Seattle Public Schools Cuts Ties with Boy Scouts of America

Seattle Public Schools and the Boy Scouts of America (BSA) have parted ways. Although the BSA insured and gave guidance to a popular outdoor education program at Garfield High School called POST, which educates about 500 students, the district decided to end its affiliation with the BSA.

A district letter explained that the decision was because of concerns about "academic rigor", although it did acknowledge that there had been an investigation based on the Boy Scouts stance on hiring homosexuals, says John Langeler of NBC affiliate KING5.

A former Boy Scout troop leader, Geoffrey McGrath, who had his position taken away based on his homosexuality, raised questions concerning the fact that the district's relationship with the Scouts violated its own hiring policies.

"The concern is that the employees implementing the program, that are contracted to provide the service to Seattle Public Schools, that's a straights only workforce," said McGrath.

The program's adviser, Scott McGowan, was not informed of the decision and was confused over the district's "academic rigor" statement.

"I'm not clear why…an affiliation with Boy Scouts of America would have anything to do with the academic course work in the classroom," said McGowan, "If the district wants to end that relationship, I hope they give us the support needed to continue this programming."

McGrath added:

"This is a 30-year program they've had in place and they're ending this year based on my complaint," he said, "I don't think it's about academic rigor."

Neither the Seattle Boy Scouts nor the Seattle Public Schools accepted a request for comment, but Garfield High School released a letter which included the following reasoning:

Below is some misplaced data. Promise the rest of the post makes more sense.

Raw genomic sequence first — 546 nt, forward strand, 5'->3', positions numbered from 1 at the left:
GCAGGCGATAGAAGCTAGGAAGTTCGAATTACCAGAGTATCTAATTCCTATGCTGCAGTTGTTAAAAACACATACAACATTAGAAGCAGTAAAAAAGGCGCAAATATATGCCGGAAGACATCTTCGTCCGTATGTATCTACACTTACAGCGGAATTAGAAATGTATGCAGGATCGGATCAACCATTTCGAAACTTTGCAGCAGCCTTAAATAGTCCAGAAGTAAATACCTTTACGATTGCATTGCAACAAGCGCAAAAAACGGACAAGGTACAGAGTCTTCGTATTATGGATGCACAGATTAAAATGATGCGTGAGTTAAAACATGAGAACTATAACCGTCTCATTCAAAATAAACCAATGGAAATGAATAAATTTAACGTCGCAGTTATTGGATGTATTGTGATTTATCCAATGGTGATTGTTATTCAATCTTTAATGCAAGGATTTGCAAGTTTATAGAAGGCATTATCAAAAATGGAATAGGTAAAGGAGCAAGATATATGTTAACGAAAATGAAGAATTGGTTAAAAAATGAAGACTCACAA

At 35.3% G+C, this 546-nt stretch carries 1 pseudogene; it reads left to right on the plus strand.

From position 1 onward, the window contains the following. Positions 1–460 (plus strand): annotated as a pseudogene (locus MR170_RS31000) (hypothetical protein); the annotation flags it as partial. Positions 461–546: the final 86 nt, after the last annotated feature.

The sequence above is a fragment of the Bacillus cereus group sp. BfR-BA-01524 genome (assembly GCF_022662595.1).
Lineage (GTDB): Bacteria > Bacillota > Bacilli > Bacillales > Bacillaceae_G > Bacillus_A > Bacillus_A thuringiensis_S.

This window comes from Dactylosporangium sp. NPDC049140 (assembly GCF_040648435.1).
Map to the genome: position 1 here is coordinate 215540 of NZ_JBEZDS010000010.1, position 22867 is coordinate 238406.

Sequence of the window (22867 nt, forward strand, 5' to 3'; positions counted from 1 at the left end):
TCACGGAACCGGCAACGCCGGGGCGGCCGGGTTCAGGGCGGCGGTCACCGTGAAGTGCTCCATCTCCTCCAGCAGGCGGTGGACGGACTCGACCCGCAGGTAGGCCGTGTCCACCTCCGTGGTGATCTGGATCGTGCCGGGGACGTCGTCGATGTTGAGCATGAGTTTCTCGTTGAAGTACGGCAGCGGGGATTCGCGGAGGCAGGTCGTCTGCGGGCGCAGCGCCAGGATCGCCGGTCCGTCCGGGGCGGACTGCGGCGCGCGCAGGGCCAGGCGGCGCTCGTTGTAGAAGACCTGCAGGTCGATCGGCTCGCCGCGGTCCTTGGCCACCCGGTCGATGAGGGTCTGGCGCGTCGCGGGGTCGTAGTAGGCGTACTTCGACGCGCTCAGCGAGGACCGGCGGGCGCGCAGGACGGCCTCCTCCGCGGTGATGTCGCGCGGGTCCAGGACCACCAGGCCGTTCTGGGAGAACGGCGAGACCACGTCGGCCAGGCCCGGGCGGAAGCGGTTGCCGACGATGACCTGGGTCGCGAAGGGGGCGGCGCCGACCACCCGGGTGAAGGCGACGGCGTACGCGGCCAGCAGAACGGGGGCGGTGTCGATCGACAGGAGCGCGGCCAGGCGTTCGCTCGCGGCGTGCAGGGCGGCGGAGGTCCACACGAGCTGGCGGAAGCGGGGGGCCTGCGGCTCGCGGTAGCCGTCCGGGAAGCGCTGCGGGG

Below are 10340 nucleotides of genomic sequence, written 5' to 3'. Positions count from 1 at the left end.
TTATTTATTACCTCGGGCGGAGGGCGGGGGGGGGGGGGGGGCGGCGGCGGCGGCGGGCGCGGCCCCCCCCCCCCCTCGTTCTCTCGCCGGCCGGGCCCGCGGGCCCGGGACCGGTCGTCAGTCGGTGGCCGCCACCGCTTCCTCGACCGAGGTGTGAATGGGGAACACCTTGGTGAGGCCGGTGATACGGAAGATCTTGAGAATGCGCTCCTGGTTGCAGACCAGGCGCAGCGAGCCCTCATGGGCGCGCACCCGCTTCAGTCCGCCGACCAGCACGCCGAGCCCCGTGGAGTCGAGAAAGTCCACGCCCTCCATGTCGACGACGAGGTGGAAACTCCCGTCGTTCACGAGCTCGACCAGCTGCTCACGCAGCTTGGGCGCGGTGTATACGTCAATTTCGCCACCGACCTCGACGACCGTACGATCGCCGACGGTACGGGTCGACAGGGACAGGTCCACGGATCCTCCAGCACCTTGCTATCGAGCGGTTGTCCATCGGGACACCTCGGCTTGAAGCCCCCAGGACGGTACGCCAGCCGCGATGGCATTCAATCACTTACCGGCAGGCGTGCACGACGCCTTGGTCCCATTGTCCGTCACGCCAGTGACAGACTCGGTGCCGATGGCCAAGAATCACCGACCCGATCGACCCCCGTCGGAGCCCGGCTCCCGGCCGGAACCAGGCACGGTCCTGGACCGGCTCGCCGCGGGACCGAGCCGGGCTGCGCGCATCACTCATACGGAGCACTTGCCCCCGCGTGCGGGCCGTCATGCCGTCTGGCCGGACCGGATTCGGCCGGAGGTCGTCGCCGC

• The class in question is an outdoor recreation class taught by a district employee.

• The class was reviewed when a parent expressed concern about discriminatory practices surrounding the Boy Scout organization.

• The school decided that the affiliation of Boy Scouts of America with a credit-bearing course was not appropriate.

• Upon review of the course, there were concerns about academic rigor and course content, and it was decided that a curriculum update was in order.

Instead, a course in Natural Resources will be available with a stronger educational focus on science. The Natural Resources curriculum is owned by the district and will be a developed as part of the course update.

Q13 Fox News reports that the Scout organization maintains it ban on openly gay adult leaders. Organizations like GLAAD, an LGBT rights advocacy group, have attempted to convince public schools to end their association with the Boy Scouts, since the group's decision to not allow leadership to be openly gay is discriminatory. In 2013, BSA changed its stance on banning gay youth from being a part of the organization.

Natasha Chen of KIRO explains that POST was a large, student-run organization at Garfield High School that organized 15 to 20 trips for 600 students a year. Students presented lessons on biology and geology as they explored the outdoors.

She points out that the BSA paid the insurance for POST and MacGowan said they also provided a valuable service, especially considering their long history of outdoor programming experience. He said that the BSA also helped POST with outreach and facilities. The Boy Scout organization did not supply funding to POST and did not provide its curriculum.

MacGowan adds that he wishes that the BSA could be as inclusive as POST, and that POST has had gay leaders over the years and the BSA was supportive.

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